Previous owners of the Wall Farm southwest of Perkins, were William E. and Sarah S. McKinley. They had the farm for 10 years between 1903 and 1913. The size of the farm at that time was 126 acres.
I will write what I know about the McKinley's from what people have told me and from looking through the abstract of the farm. If any readers have information about them, I would like to learn more. Mr. McKinley was known by the local people as Bill or Billy.
He had a namesake William McKinley who was U. S. President 1897-1901. President McKinley's wife Ida was an invalid. By coincidence Bill McKinley's wife Sarah was also in poor health. Because Sarah was often confined to bed, Bill set out two pine trees in view of her bedroom window.
One of these trees survived and is still there, over 100 years old. On a legal document in the abstract, I saw that Sarah S. McKinley had signed with a 'x' mark, thus indicating that she did not write. Her signing was witnessed by two persons.
Later document indicated that she learned to write her name. There were others back then who also signed with a 'x' mark. A 1917 document said that by that time Sarah was a resident of Lincoln County.
I did not find her name of Bill's name in Mahlon Erickson's register of names in Payne County cemeteries. Apparently the McKinley's were not buried in Payne County.
A Nettie McKinley was listed as one of the graduates of Perkins High School in 1928, but I don't know if there is a connection between Nettie and Bill and Sarah.
Bill was well known in the Perkins area. I feel sure that Frank Eaton knew him because Frank ran the steam engine for the threshing crew in that neighborhood.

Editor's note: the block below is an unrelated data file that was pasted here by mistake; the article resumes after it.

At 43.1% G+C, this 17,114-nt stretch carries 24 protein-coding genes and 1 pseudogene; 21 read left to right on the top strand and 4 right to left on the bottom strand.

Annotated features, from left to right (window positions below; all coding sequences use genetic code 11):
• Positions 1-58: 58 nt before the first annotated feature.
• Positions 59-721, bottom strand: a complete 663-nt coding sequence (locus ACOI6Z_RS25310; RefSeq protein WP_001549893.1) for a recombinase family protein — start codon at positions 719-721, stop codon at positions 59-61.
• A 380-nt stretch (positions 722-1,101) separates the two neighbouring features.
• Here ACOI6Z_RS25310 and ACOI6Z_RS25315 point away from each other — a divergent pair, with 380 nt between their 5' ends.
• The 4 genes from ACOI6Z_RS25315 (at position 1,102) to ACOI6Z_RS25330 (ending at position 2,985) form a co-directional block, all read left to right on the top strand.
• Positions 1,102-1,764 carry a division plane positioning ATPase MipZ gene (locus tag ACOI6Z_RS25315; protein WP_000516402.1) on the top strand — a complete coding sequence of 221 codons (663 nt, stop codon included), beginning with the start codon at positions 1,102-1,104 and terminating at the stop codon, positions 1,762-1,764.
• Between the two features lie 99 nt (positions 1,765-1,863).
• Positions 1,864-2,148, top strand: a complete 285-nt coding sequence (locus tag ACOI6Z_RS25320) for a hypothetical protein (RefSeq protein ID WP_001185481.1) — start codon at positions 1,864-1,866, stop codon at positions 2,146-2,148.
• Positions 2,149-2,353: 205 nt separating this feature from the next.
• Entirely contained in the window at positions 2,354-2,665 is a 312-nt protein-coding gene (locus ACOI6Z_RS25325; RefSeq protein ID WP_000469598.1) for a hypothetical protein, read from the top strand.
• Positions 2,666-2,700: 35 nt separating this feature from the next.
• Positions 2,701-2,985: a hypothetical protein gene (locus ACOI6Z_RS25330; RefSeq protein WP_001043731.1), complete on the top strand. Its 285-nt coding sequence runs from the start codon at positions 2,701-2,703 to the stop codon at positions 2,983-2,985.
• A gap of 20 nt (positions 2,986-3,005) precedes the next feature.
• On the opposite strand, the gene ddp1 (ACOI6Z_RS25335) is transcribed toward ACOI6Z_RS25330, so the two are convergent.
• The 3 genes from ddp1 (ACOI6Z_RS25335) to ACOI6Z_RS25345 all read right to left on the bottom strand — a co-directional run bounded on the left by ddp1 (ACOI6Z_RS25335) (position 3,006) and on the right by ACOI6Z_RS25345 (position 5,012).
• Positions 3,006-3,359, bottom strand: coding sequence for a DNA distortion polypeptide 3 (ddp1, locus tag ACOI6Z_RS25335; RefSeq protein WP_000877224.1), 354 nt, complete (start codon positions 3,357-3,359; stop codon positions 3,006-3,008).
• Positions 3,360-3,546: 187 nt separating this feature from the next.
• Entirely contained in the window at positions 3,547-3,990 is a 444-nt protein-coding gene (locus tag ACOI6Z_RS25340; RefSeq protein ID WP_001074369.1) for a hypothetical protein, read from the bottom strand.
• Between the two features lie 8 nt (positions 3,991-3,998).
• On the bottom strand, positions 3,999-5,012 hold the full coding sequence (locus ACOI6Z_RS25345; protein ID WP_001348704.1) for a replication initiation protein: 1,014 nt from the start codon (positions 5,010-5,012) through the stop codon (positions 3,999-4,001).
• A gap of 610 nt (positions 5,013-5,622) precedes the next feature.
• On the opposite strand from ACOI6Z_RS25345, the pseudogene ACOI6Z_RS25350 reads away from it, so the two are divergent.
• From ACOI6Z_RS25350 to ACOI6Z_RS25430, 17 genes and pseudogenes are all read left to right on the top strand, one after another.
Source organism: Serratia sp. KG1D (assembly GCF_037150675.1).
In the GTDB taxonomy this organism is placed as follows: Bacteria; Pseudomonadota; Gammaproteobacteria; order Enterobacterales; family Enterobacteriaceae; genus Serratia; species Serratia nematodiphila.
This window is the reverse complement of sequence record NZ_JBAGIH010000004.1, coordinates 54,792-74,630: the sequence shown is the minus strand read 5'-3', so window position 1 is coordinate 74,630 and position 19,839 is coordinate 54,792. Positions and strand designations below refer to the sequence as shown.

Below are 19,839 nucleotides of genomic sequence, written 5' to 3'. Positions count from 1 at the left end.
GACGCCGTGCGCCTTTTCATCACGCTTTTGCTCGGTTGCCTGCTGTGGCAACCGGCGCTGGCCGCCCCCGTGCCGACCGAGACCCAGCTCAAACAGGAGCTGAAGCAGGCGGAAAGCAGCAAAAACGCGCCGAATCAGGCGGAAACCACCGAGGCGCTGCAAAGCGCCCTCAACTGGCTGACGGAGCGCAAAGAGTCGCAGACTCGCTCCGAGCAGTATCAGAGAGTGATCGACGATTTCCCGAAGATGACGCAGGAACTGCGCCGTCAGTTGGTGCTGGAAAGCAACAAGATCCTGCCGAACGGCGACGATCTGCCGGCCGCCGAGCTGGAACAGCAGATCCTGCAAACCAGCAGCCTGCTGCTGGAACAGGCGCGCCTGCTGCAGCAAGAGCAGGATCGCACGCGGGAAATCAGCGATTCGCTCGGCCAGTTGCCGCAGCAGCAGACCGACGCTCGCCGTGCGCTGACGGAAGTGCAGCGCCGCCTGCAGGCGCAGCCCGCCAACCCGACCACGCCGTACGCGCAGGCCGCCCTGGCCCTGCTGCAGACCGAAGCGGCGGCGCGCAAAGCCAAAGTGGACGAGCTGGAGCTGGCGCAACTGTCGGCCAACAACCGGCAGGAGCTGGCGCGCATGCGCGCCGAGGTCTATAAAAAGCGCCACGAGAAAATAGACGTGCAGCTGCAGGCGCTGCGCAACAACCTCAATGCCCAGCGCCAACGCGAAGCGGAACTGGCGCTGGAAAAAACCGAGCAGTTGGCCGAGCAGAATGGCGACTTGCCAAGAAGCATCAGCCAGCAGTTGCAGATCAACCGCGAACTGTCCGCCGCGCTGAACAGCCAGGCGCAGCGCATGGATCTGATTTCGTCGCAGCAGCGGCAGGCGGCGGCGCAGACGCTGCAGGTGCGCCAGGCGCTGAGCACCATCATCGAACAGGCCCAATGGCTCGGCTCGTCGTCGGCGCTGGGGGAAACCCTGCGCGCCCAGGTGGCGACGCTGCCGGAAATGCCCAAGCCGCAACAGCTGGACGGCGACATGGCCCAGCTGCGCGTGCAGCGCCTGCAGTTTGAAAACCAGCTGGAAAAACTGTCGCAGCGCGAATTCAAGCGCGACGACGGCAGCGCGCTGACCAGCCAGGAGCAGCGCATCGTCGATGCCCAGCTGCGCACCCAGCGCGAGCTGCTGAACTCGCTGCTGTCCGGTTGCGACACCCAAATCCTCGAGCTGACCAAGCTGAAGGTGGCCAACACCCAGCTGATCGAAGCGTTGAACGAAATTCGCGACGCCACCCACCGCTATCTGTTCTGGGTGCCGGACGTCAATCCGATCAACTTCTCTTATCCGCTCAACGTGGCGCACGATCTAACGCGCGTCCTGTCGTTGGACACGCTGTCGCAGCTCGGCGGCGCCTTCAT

The 1911 listing of members of the local Odd Fellows Lodge showed Bill was one of the members.
One of the discouragements Bill experienced on that farm, which adjoins the river, was one summer he had his wheat bundles stacked in the field waiting for the thrasher and crew. His neighbor to the west, Mr. Shlegel, also had his wheat bundles stacked not very far from the river bank.
Same rains farther west caused the river to run bank full. The river eroded into the bank. It not only took several acres of good land, but took both stacks of wheat bundles.
From the other side of the river I have viewed the bank on those two farms and saw how deep and fertile the soil looks, so I can understand the grief of Bill and Mr. Shlegel.
Bill had a young elm tree in his back yard that had just enough shade for the 16 men of a threshing crew to stand under while waiting for noon-time dinner.
Bill enjoyed that tree. It lived until the 1970's when it died of Dutch Elm disease. Bill sold his livestock and machinery at aucauction November 25, 1912. The sale bill was in The Perkins Journal microfilms.
He had a good operation. There were 13 work horses, 7 milk cows (mostly Jersey), a Jersey bull eligible to register, and 4 heifer calves.
There were 12 hogs, 100 Plymouth Rock chickens, Kafir corn bundles, and 5 tons of hay. There were household goods and lots of good farm machinery. A free lunch was provided at noon.
Tom Logan was auctioneer. David Sasser was clerk. Other document indicated that banker David Sasser helped Bill from time to time with consultation, legal papers, and financial arrangements.
My grandparents made arrangements to buy the farm from subsequent owners in late 1919, and moved there December 28, 1919.